Toward Gant-voltage Generation Beyond 1000 Volts

Reading time ( words)

University of Tokyo researchers have succeeded in developing ferroelectric devices delivering a high voltage of 23 volts under visible light. This result is expected to contribute to clean energy generation from sunlight.

Semiconductor materials capable of converting light into electricity are utilized in photovoltaic cells. However, the voltage that can be generated by present semiconductor-based devices is of the order of a few volts at most. Recently it has been reported that high voltages can be generated in ferroelectric thin films, which has stimulated active research and development of photoelectric conversion devices using ferroelectric materials. However, multiple challenges remained, such as difficulty in establishing device design and still unknown principles behind power generation.

The research group of Associate Professor Yuji Noguchi, then-Project Researcher Ryotaro Inoue and Professor Masaru Miyayama at the Graduate School of Engineering demonstrated the generation of a high voltage from visible light using a crystal of the ferroelectric material barium titanate using a polarization wall with a few nanometers thickness between domains. In addition, the research group showed that by controlling the structure of the polarization wall is possible in principle to obtain huge voltages of over 1000 volts.

“This results obtained in this study may also be applicable to other polar materials such as zinc oxides and gallium nitride,” says Associate Professor Noguchi. He continues, “The combination of this research with conventional semiconductor photovoltaic systems may lead to increases in photoelectric conversion efficiency.”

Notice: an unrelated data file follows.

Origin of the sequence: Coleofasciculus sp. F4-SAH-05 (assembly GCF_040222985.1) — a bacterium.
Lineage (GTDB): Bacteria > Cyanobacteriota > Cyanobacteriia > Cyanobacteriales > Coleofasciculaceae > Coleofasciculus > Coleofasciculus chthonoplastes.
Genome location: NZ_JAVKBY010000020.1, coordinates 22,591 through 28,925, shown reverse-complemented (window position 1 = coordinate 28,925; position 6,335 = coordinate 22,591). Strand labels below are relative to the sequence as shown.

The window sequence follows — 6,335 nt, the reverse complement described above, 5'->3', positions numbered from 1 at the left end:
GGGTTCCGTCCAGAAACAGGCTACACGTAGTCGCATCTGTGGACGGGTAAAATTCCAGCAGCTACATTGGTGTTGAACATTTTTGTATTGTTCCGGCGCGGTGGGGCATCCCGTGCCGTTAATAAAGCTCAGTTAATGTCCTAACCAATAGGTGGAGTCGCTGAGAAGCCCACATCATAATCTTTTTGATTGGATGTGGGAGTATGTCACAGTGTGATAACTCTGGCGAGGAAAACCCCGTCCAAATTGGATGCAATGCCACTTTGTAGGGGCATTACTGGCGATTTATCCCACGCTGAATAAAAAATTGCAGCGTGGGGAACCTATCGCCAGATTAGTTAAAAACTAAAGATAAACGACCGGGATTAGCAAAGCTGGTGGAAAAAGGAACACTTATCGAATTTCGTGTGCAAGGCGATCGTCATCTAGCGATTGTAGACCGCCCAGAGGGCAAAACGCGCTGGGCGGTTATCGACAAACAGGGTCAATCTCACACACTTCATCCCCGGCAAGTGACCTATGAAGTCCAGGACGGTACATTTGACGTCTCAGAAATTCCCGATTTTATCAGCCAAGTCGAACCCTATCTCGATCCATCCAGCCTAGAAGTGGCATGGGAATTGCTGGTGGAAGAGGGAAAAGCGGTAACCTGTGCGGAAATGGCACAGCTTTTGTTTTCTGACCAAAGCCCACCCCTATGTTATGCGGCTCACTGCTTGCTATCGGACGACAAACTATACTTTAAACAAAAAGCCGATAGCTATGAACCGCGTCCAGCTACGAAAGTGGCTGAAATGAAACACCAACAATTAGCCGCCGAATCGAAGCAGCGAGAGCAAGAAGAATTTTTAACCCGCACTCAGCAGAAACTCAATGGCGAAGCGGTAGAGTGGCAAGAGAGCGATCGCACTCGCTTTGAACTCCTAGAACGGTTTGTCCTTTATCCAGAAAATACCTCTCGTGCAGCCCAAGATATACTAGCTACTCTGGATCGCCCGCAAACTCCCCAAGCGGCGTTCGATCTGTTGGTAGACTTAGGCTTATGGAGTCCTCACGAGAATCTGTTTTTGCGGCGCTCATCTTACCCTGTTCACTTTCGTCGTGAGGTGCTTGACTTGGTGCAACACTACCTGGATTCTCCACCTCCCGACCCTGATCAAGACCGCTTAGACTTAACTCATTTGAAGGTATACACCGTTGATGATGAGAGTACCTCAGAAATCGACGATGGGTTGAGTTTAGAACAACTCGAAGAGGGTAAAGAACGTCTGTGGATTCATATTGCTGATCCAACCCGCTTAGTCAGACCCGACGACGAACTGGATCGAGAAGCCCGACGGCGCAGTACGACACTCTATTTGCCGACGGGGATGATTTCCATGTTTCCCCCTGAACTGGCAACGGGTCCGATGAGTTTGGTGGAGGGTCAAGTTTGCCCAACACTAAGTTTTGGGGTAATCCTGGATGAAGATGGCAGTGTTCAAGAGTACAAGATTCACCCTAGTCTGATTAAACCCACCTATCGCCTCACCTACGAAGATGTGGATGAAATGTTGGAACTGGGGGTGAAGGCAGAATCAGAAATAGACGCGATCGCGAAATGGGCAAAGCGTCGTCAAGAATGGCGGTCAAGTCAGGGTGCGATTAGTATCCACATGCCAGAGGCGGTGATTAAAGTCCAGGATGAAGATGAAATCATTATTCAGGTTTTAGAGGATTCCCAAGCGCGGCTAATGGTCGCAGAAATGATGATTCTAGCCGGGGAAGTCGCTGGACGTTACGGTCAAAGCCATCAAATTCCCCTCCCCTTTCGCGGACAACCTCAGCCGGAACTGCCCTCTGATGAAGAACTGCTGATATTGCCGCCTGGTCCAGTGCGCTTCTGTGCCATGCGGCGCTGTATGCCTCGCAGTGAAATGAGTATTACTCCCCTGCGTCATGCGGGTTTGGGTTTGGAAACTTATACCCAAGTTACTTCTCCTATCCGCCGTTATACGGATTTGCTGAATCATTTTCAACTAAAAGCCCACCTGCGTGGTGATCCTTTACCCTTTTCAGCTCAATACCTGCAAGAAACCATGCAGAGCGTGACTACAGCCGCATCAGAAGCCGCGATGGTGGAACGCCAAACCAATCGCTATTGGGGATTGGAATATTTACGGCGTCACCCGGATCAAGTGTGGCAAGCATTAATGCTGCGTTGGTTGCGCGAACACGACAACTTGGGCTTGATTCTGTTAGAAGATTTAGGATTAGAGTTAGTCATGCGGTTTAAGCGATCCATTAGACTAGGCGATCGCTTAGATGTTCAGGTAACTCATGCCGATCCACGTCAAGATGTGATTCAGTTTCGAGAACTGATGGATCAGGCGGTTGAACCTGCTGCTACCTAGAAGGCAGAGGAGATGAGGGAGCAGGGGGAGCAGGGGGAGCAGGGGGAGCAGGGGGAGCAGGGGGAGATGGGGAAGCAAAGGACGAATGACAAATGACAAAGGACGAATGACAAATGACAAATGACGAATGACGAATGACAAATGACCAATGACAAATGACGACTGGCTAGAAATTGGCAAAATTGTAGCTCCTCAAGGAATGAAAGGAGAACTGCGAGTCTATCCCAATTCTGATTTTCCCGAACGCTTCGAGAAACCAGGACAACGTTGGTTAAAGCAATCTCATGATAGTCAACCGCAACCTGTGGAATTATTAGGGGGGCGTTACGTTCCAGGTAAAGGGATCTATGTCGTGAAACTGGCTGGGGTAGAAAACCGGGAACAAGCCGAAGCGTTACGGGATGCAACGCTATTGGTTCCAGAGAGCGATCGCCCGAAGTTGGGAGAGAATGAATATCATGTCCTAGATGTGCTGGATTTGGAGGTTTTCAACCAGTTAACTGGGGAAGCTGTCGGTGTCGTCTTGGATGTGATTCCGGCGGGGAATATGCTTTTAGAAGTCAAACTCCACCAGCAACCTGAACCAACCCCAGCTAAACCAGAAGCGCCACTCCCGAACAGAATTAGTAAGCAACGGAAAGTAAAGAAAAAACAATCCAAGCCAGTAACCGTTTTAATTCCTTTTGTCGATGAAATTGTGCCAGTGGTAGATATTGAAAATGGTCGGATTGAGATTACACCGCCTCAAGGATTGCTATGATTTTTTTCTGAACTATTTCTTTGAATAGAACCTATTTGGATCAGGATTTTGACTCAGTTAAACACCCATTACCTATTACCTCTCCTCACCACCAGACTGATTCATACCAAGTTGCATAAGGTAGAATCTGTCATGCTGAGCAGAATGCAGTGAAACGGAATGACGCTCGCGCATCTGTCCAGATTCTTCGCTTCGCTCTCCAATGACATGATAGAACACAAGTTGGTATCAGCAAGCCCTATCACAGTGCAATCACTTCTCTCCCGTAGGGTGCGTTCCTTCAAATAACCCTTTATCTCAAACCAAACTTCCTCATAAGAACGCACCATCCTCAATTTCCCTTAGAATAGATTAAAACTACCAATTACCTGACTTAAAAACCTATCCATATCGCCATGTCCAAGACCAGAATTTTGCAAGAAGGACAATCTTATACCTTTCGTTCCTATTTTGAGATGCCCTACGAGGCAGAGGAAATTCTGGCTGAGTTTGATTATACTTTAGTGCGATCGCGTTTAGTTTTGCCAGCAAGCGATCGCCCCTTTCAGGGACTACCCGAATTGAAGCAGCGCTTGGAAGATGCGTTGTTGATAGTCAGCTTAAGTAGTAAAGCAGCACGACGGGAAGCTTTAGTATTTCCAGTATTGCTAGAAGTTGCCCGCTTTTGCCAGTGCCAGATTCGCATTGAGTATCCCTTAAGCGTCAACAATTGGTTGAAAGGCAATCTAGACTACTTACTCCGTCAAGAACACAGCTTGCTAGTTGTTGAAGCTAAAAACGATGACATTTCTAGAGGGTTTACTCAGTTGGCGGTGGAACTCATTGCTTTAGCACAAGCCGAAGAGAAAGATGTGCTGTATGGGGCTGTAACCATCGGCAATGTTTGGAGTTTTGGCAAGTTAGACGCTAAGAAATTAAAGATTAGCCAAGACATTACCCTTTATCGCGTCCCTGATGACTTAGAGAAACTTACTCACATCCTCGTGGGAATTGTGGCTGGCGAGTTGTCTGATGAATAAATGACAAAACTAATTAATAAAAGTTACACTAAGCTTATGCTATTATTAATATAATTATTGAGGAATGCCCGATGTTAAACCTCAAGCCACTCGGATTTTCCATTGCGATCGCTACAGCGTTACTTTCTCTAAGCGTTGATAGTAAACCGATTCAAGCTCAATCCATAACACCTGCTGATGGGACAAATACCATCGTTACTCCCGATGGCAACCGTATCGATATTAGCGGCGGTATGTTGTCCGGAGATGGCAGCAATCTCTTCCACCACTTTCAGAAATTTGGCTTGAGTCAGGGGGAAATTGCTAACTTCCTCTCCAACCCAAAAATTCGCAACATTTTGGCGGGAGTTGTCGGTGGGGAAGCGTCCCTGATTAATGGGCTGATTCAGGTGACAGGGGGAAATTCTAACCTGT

Suggested Items

Kirigami Inspires New Method for Wearable Sensors

10/22/2019 | University of Illinois
As wearable sensors become more prevalent, the need for a material resistant to damage from the stress and strains of the human body’s natural movement becomes ever more crucial. To that end, researchers at the University of Illinois at Urbana-Champaign have developed a method of adopting kirigami architectures to help materials become more strain tolerant and more adaptable to movement.

Brittle Pals Bond for Flexible Electronics

05/13/2019 | Rice University
Mixing two brittle materials to make something flexible defies common sense, but Rice University scientists have done just that to make a novel dielectric. Dielectrics are the polarized insulators in batteries and other devices that separate positive and negative electrodes. Without them, there are no electronic devices.

Beyond Scaling: An Electronics Resurgence Initiative

06/05/2017 | DARPA
The Department of Defense’s proposed FY 2018 budget includes a $75 million allocation for DARPA in support of a new, public-private “electronics resurgence” initiative. The initiative seeks to undergird a new era of electronics in which advances in performance will be catalyzed not just by continued component miniaturization but also by radically new microsystem materials, designs, and architectures.

Copyright © 2020 I-Connect007. All rights reserved.